“You Sal the Duck?” she said in a sultry voice that stopped taxis two blocks away.
Sal pulled his feet off the desk and stood up. With one wing he smoothed the feathers on the top of his head, with the other he grabbed the bottle of scotch and shoved it in his top drawer. “I’m Sal, that’s Daisy.”
Without turning her head, the Lady in Pink glanced down at Daisy then dismissed her with one slow blink as she turned her gaze back to Sal. The small, polite wagging of Daisy’s tale stopped, but she said nothing.
“I heard you used to be a cop,” the Lady in Pink said.
“They said you couldn’t cut it. Official word was flat feet, honorable discharge.” She took a long drag on her cigarette before continuing. “But word is, you weren’t a good cop. You were a bad cop.”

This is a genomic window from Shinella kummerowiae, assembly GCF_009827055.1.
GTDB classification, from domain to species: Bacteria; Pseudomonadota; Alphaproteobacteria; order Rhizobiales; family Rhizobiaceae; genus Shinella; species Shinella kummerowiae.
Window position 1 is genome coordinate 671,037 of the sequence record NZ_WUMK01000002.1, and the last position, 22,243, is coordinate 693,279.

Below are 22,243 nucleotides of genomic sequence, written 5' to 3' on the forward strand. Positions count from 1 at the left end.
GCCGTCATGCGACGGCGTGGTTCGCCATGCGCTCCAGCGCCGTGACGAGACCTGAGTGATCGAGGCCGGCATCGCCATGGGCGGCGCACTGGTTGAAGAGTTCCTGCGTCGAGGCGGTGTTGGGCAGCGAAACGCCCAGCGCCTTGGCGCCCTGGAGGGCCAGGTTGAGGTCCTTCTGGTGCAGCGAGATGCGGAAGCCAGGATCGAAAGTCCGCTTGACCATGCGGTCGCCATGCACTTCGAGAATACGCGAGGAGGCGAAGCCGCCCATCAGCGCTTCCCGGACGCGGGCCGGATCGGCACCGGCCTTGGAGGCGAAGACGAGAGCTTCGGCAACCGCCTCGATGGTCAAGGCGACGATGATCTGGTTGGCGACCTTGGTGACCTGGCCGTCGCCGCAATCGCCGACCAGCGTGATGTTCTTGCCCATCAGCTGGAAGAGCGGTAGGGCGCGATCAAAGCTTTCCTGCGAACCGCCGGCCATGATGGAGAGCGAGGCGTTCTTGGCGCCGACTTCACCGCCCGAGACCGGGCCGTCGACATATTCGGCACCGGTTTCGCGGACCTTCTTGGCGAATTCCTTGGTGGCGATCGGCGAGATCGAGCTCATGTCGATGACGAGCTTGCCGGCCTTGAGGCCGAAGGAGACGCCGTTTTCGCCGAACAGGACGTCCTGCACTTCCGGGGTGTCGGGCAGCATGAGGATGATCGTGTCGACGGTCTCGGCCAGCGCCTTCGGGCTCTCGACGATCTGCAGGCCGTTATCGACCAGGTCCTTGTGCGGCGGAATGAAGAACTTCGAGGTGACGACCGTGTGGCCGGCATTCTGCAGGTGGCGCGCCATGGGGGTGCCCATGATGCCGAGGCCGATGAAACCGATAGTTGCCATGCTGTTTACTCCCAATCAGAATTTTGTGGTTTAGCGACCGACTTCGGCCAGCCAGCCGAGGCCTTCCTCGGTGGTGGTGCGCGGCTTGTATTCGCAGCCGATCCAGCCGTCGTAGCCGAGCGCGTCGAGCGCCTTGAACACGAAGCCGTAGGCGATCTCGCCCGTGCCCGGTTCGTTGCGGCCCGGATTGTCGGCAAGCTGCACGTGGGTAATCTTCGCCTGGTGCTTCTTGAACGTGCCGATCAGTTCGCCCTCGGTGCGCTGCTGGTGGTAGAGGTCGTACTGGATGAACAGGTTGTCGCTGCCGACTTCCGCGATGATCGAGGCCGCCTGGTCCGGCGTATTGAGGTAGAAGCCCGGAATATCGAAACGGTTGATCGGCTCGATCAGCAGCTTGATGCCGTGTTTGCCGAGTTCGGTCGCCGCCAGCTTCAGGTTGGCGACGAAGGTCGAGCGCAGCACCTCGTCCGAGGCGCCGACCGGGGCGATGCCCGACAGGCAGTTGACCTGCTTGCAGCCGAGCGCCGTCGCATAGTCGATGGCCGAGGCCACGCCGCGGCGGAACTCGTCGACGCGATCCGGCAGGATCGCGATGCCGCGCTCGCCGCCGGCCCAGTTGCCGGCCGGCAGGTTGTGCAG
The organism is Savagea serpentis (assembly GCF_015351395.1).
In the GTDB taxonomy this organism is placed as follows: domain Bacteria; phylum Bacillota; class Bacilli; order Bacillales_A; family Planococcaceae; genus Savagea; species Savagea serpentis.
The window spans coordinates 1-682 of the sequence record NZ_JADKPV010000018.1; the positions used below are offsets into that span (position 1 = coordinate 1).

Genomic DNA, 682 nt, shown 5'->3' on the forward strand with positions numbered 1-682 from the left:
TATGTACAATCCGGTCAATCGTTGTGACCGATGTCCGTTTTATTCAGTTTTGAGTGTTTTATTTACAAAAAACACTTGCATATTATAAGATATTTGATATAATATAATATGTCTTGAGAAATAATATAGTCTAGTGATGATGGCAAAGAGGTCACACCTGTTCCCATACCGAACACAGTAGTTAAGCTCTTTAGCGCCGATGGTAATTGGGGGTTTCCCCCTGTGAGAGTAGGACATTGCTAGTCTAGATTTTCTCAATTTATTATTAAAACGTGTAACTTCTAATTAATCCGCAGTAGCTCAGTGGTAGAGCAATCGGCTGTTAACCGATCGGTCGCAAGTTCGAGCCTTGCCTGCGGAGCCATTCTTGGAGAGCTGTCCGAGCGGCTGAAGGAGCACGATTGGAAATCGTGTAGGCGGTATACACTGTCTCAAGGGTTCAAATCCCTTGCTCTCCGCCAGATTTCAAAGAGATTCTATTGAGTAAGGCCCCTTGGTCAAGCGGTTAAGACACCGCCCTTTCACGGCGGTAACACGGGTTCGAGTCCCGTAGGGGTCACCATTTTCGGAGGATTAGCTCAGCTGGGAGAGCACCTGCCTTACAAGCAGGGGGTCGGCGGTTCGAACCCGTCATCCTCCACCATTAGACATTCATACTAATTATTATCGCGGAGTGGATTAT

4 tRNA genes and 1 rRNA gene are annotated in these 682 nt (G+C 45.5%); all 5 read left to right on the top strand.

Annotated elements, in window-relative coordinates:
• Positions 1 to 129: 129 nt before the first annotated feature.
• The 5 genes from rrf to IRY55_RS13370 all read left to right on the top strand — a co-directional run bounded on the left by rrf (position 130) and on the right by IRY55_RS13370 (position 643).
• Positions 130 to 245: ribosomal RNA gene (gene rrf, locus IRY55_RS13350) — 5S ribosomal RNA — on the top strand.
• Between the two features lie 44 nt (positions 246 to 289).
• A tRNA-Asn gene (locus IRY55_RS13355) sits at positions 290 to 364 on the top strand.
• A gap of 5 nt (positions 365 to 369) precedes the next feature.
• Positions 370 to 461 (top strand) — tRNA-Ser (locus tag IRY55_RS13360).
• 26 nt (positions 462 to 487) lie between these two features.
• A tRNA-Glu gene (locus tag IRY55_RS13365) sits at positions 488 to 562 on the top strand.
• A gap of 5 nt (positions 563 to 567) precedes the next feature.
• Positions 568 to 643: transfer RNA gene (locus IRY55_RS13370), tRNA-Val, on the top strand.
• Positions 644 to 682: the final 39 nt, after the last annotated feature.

A barely audible growl came from Daisy. The Lady in Pink turned her head slowly, staring down her beak in a look of contempt. Sid broke the tension.
“Guilty as charged.” He held one webbed foot aloft. “Feet always were flat as quacking five-dollar bills. Never stopped me nabbing my collars, though. Let’s just say me and the force were not birds of a feather.”
The Lady in Pink blew a cloud of blue smoke at the ceiling and looked sideways at Sal. “You’re funny, Sal. I like you.”
Another low growl from Daisy, and her tail began to curl up behind her. Sal moved quickly around his desk to stand between them. “What brings you here on the ugliest night of this god-forsaken summer?”
“I am in need of some… *special* services. Not the type of services a good cop can help with.” She looked into Sal’s eyes and held them, reaching down to touch his shoulders with two beautiful pink wings. “I need a bad cop, Sal. Are you the duck I’m looking for?”